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This Week in Black Twitter: Safety pin solidarity backlash; remembering journalist Gwen Ifill

Welcome back to This Week in Black Twitter, your weekly digest of the happenings on Black Twitter and cultural conversations on the web. Topics will span the gamut — pop culture, politics, sports, lifestyles and everything in between. This week: Backlash from safety pin solidarity, remembering veteran journalist Gwen Ifill and charges filed in Philando Castile's killing.

1. With the rise of racial harassment, some have begun to feel unsafe in the country that voted for President-elect Donald Trump.

After Brexit, in which the United Kingdom passed a referendum to exit from the European Union amid the refugee crisis, there was an uptick in attacks toward immigrants. Some Brits decided to wear a safety pin, signaling that they wouldn't tolerate the violence, Michelle Goldberg explains on Slate.

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Now post-election, Americans are wearing safety pins out of solidarity with minorities.

"As I walk around in this unfamiliar new country, I see people of color and wonder if they think I'm one of the 53 percent of white women who voted for Trump. I see white men and wonder if they're one of the 63 percent who did. We need an outward sign of sympathy, a way for the majority of us who voted against fascism to recognize one another," Goldberg wrote.

However, some are calling out the campaign for being more about the pin wearers than those in need of a "safe space."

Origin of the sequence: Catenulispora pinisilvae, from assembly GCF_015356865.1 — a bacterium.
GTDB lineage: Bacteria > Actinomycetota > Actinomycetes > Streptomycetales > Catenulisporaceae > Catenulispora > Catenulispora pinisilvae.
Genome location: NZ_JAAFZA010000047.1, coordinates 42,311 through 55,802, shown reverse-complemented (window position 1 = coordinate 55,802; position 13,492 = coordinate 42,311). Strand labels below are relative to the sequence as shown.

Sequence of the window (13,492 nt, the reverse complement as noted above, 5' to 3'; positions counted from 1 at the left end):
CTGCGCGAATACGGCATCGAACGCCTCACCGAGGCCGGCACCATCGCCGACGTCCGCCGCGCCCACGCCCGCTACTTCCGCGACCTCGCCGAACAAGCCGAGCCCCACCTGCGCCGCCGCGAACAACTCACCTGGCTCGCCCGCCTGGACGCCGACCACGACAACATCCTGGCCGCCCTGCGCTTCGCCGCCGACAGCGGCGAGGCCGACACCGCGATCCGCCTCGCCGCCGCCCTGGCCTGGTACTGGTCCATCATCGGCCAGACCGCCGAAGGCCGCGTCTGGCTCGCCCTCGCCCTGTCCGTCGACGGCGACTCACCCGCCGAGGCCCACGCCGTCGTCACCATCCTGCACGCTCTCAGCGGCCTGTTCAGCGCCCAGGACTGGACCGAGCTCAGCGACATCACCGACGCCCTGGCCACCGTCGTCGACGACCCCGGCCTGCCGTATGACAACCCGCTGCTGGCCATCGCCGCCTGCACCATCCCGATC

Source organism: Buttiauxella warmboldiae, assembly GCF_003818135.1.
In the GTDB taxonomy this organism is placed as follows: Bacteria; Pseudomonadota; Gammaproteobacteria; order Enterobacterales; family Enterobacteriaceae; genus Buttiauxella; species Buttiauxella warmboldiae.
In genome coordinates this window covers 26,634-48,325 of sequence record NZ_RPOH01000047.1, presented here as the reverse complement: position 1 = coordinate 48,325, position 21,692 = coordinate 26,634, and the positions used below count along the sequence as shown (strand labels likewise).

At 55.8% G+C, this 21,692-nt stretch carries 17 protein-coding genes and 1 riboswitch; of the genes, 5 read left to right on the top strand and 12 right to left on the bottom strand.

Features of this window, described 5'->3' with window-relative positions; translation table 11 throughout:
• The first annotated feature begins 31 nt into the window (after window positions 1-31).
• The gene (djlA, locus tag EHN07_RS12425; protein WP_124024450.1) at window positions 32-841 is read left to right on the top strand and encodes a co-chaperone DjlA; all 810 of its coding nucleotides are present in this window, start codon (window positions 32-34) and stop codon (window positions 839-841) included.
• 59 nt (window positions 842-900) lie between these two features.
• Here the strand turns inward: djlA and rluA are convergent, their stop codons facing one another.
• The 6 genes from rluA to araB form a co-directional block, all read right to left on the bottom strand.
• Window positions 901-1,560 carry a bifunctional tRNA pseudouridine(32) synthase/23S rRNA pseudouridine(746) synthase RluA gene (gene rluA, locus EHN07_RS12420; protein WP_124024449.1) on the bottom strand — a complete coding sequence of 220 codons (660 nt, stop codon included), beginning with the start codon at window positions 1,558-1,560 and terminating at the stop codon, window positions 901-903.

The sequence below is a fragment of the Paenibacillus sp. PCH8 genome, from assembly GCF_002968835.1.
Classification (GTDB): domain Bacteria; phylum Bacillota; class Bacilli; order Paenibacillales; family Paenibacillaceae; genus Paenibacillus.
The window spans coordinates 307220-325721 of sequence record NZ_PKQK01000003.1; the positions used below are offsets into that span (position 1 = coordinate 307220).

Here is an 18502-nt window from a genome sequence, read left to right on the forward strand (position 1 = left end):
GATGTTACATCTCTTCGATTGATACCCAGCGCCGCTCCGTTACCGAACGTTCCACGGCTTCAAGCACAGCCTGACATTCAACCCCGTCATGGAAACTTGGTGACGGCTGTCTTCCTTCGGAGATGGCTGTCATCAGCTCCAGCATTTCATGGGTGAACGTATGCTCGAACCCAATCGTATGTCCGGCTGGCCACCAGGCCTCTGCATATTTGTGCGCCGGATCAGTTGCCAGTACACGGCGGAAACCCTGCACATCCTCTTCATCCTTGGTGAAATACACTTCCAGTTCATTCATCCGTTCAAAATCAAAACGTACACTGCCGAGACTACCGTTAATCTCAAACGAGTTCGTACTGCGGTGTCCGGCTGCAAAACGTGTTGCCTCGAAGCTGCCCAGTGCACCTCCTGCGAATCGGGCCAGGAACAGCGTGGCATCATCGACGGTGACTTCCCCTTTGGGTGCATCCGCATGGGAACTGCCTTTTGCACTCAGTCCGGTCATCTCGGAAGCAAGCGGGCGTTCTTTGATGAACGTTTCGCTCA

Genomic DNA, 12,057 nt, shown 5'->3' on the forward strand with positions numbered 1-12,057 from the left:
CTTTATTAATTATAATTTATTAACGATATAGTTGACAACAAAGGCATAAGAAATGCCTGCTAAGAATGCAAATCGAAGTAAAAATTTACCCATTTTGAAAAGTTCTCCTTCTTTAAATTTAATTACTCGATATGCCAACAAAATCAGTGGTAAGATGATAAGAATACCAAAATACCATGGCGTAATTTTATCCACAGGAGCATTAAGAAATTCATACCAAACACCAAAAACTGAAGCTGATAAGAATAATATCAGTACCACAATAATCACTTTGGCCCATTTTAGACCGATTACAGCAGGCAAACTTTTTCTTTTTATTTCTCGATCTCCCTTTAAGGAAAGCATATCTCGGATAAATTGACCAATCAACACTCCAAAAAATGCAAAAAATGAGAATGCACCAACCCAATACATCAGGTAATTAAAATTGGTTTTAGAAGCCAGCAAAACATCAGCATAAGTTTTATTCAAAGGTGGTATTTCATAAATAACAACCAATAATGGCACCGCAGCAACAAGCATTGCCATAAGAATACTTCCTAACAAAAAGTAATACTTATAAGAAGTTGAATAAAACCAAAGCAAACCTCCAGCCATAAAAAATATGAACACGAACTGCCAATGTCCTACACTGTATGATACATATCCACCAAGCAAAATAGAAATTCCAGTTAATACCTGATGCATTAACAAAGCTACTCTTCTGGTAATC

As The Root's Demetria Lucas D'Oyley wrote: "These pins — not the wearing of them or the pictures posted of folks wearing them — are not about safe spaces. They're about not wanting to be perceived as a racist. Like, 'I might be white, but I'm not like them, over there. I'm enlightened.'

"You want to help? You want your little pin to matter like black lives? Actually create a safe space instead of cheaply designating yourself one because you fastened a piece of malleable metal to your sweater."

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One Etsy user is selling safety pin necklaces for $335. Not to mention that a Vogue slideshow includes diamond and gold pin earrings for $1,065.

2. Gwen Ifill, a veteran journalist and host of "PBS NewsHour," died Monday of cancer.

Ifil, who worked at The Evening Sun from 1981 to 1984, broke barriers as an African-American woman in broadcast journalism and was an inspiration.

"When I was a little girl watching programs like this ... I would look up and not see anyone who looked like me in any way. No women. No people of color," Ifill told The New York Times in 2013. "I'm very keen about the fact that a little girl now, watching the news, when they see me and Judy [Woodruff] sitting side by side, it will occur to them that that's perfectly normal — that it won't seem like any big breakthrough at all."

On Twitter, everyone from journalists to politicians and President Barack Obama reacted to the news of Ifill's death.

3. The police officer who shot and killed Philando Castile in July during a traffic stop is being charged with second-degree manslaughter.

According to the Star Tribune, Jeronimo Yanez is "the first Minnesota officer charged in an on-duty killing in modern memory."

Castile's girlfriend, Diamond Reynolds, took video on Facebook Live, calmly dictating the aftermath of the shooting. In the video, Yanez can be heard saying "I told him not to reach for it" and cursing.

"No reasonable officer ... would have used deadly force under these circumstances," the county attorney said via the Star Tribune.

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